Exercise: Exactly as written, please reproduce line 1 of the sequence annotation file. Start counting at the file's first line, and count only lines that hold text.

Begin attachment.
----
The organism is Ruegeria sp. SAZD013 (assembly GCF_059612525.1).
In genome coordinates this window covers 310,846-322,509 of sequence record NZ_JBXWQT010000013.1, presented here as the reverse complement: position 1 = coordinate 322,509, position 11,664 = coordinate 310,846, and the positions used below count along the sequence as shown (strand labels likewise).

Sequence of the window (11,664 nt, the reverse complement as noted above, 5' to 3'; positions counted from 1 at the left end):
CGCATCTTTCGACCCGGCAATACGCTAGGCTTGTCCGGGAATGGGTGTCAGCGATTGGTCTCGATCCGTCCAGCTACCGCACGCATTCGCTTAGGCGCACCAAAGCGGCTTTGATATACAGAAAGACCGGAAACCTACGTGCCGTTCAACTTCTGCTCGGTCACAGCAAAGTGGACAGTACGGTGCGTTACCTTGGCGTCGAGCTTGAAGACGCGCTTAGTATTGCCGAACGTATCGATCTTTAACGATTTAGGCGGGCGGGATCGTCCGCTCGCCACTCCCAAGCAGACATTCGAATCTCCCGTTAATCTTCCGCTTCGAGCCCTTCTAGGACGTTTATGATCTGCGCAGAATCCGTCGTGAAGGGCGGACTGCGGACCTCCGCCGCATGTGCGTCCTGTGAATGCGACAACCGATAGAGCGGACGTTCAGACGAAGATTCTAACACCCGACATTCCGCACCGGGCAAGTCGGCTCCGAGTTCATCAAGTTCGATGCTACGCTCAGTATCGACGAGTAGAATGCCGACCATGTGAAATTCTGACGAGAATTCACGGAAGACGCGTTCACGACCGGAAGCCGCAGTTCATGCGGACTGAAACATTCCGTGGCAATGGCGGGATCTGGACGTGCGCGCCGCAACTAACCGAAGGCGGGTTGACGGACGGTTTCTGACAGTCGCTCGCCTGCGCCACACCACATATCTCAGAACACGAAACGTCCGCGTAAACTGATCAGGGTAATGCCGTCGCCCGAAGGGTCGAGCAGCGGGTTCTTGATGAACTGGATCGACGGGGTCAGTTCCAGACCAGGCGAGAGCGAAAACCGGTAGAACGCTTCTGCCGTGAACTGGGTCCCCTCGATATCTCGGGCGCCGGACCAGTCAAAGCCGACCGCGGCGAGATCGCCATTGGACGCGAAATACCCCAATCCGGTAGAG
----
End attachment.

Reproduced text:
The organism is Ruegeria sp. SAZD013 (assembly GCF_059612525.1).